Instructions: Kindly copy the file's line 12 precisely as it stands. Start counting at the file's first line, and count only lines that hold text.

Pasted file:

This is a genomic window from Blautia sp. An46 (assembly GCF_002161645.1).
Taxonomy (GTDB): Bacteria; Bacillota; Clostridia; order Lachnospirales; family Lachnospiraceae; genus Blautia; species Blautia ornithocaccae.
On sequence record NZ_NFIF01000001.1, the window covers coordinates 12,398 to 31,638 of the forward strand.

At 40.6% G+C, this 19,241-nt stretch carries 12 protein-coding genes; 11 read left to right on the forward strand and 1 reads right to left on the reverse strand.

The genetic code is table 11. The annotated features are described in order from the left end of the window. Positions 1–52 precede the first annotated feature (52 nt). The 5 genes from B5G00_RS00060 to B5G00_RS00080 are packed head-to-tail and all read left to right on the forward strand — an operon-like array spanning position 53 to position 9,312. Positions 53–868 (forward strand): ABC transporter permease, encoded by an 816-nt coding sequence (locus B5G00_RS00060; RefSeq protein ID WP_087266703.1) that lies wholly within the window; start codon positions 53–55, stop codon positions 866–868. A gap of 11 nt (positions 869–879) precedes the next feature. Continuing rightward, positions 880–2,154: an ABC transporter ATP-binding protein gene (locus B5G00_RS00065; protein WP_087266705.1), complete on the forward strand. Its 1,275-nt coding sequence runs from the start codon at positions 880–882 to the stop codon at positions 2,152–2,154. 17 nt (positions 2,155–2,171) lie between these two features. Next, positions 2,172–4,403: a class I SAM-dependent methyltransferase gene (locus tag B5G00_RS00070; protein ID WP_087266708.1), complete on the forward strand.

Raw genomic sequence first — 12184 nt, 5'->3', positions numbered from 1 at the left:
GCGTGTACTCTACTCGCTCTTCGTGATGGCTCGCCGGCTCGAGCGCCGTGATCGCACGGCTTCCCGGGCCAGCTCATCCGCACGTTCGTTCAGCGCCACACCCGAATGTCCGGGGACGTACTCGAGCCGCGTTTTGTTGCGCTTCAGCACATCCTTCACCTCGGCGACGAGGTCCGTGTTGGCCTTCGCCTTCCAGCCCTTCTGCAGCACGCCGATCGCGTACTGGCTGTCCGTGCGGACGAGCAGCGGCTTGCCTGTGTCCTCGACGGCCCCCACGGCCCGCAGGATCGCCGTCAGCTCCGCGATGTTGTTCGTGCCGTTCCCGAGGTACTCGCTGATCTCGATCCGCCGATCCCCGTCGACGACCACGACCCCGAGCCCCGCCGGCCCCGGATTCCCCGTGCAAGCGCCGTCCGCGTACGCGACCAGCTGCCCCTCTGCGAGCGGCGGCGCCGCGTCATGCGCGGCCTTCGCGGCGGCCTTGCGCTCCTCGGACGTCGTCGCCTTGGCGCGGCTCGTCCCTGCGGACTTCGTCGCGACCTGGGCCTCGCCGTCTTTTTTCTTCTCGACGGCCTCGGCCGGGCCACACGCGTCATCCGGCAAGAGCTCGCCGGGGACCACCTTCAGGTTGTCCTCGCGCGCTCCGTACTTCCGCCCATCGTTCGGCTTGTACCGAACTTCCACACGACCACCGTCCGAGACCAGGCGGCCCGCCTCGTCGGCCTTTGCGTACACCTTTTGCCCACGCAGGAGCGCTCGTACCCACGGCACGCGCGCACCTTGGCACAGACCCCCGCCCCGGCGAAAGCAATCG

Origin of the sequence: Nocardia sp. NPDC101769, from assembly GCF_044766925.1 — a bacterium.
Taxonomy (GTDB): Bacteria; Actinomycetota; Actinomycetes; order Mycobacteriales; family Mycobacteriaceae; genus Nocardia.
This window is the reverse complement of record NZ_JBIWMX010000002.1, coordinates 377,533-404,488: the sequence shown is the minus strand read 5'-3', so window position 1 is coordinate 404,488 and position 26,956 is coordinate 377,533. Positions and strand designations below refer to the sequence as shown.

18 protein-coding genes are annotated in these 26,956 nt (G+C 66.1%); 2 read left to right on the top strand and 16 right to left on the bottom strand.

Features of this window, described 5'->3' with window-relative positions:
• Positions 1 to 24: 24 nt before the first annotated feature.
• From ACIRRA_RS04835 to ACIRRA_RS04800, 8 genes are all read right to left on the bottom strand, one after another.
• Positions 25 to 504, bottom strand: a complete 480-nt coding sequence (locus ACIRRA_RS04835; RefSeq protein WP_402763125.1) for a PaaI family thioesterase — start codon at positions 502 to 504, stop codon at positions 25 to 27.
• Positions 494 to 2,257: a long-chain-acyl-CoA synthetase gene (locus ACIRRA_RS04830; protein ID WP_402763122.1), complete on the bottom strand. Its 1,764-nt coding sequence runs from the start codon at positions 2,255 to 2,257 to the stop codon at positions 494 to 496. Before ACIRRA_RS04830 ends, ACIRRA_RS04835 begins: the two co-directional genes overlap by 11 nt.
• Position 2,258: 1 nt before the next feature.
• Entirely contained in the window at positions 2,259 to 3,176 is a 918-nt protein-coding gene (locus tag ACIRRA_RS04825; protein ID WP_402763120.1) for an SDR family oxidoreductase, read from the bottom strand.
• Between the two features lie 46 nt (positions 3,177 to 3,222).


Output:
Features of this window, described 5'->3' with window-relative positions: